An 11th person from the Thai youth soccer team has been rescued from the flooded cave on Tuesday, leaving two more people from the group remaining in the cavern as rescuers work the third day to extract the team before heavy rains halt efforts.
Local Thai media reports stated the 11th person emerged from the cave after two other people were rescued earlier in the day. The conditions of the three people are unclear. A helicopter left the cave site with an unknown amount of people inside, and is expected to land at a hospital.
Rescuers hope to complete their mission Tuesday after rescuing four boys on each of the previous two days.
Chiang Rai Gov.Narongsak Osatanakorn said Tuesday’s intricate and high-risk operation began just after 10 a.m. and involves 19 divers. A medic and three Thai Navy SEALs who have stayed with the boys on a small, dry shelf deep in the flooded cave will also come out, he said.
“We expect that if there is no unusual condition, the four boys, one coach, the doctor, and three SEALs who have been with the boys since the first day will come out today,” he told a news conference to loud cheering, according to the Associated Press.
Reuters reported that there is optimism that the dive team is getting more efficient in their attempts. They successfully extracted the second group of four a full two hours faster than the first, officials said.
“Two days, eight Boars,” read an earlier Facebook post by the Thai navy SEALS about the operation at the Tham Luan Nang Non cave that began Sunday, more than two weeks after the Wild Boars soccer team became trapped.
SpaceX and Tesla head Elon Musk, who visited the cave, released photos of the situation on Twitter, and said his high-tech submarine was ready to help if needed.
“Just returned from Cave 3. Mini-sub is ready if needed,” Musk tweeted. “It is made of rocket parts & named Wild Boar after kids’ soccer team. Leaving here in case it may be useful in the future. Thailand is so beautiful.”
But despite his offer to help, the Thai rescue chief said it would be of little use now, according to Sky News.
“Although his technology is good and sophisticated it’s not practical for this mission,” Narongsak said.
The boy’s families were being kept at a distance at a hospital because of fears of infection and the emaciated-looking boys were eating a rice-based porridge because they were still too weak to take regular food, authorities said.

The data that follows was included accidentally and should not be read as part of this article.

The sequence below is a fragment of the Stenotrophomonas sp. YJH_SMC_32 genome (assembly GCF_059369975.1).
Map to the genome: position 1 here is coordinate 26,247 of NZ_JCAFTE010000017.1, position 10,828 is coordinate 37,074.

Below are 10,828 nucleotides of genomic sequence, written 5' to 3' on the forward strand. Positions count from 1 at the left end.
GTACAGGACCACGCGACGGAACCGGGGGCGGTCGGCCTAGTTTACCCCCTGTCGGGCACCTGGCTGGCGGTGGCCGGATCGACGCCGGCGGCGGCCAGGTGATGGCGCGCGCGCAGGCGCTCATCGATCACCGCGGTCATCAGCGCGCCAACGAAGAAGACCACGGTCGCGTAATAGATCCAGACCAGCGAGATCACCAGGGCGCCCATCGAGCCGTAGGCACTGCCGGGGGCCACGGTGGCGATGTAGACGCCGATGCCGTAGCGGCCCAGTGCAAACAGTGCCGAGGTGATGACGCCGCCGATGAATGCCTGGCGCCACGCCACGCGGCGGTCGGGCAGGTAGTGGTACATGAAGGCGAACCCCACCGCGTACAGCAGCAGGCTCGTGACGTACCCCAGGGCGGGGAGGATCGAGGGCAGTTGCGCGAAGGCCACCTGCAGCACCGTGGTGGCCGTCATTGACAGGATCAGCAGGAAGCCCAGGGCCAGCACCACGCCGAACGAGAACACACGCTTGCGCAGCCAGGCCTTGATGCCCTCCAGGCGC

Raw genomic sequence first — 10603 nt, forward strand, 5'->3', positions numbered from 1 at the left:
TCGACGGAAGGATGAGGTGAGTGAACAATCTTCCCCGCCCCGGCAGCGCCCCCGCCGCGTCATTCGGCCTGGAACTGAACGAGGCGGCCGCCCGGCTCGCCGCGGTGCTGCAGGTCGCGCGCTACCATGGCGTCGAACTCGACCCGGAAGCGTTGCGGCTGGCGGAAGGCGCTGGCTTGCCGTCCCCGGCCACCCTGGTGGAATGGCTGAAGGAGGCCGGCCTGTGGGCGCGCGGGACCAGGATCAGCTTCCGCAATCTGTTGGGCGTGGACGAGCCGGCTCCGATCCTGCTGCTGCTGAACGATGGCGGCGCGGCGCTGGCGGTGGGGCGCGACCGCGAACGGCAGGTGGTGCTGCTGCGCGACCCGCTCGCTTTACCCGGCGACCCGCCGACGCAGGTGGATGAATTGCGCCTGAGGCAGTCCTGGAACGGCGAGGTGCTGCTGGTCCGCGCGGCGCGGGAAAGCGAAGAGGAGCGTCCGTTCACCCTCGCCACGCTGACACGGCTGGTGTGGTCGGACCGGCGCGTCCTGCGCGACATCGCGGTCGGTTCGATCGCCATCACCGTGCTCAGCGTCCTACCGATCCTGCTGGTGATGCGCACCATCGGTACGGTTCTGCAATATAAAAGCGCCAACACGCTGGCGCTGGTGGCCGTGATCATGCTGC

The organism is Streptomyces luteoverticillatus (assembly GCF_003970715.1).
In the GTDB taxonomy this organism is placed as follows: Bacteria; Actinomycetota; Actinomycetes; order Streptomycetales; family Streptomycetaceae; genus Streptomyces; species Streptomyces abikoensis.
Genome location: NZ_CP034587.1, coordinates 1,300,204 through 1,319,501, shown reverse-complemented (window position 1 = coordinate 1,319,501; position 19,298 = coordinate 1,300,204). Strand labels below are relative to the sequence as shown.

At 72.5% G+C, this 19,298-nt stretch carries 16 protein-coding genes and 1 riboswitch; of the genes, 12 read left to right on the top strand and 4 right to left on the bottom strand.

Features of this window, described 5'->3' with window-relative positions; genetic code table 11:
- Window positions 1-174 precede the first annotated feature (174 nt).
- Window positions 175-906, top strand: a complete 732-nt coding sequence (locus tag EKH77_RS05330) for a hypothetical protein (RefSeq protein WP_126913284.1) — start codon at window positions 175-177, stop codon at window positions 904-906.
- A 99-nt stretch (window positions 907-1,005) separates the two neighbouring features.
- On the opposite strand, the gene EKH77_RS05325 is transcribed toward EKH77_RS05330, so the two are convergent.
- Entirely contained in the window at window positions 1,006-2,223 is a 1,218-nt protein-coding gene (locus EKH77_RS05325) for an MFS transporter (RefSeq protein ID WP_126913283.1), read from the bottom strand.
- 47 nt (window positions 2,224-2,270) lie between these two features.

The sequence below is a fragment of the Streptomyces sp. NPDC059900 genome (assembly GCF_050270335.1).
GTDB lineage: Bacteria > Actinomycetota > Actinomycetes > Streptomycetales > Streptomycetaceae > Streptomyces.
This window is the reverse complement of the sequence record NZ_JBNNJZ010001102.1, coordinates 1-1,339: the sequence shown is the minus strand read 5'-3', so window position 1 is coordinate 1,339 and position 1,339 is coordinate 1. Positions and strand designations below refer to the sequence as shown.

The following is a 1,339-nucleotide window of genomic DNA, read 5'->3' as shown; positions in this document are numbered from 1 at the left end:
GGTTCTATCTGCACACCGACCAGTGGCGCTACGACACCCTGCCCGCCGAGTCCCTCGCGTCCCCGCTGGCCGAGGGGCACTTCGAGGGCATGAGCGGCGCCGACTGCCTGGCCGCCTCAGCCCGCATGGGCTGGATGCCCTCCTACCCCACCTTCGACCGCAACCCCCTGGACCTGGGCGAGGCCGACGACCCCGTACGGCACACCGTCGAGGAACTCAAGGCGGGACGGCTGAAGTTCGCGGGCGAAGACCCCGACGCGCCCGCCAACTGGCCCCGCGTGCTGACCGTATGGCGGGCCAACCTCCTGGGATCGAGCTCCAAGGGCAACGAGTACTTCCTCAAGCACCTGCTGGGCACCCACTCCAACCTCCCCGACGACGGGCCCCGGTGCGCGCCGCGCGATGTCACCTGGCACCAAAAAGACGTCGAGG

At a news conference on Tuesday morning, officials said the second group of four boys brought out Monday are healthy, and that there are no bats inside the cave so there are no animals that can transit any diseases. Doctors are expecting to keep the boys in the hospital for at least 7 days, and said there are no complications with the boy’s eyesight despite spending multiple days in the dark.
The parents of the first group of boys rescued on Sunday have visited their children through glass windows, as doctors continue to keep them “isolated” as they ensure they are healthy. The group has been vaccinated and vitamin B1 and IV drips, according to officials.
The chances of monsoon rains raising water in the cave again, endangering their dry refuge and making the escape route too risky, were never far from the minds of everyone involved.
The plight of the boys, aged 11-16, and their coach, has riveted Thailand and much of the world — from the heart-sinking news they were missing to the first flickering video of the huddle of anxious yet smiling boys once they were found by the pair of British divers deep in the sprawling cave.
Writing in elegant Thai script, the boys urged their parents not to worry, adding that they hoped they wouldn’t get too much homework after being rescued and couldn’t wait to eat their favorite foods again.
Thailand’s prime minister said Tuesday that increased security will be introduced at the cave made “world famous” by this week’s heroic rescue operation, Sky News reported.
Prime Minister Prayuth Chan-ocha said: “In future, we have to monitor the entrance and exit to the cave. This cave has become world famous,” Prime Minister Prayuth Chan-ocha said. “We have to install more lights inside the cave and put up signs. It’s a dangerous cave.”
All preparations, including replacing the oxygen cylinders positioned along the route out in the cave, take at least 20 hours, he said. The safety of the divers, who have meticulously planned the mission, is also paramount.
Fox News’ Jeff Paul and Melissa Chrise in Chiang Rai, Thailand, and The Associated Press contributed to this report
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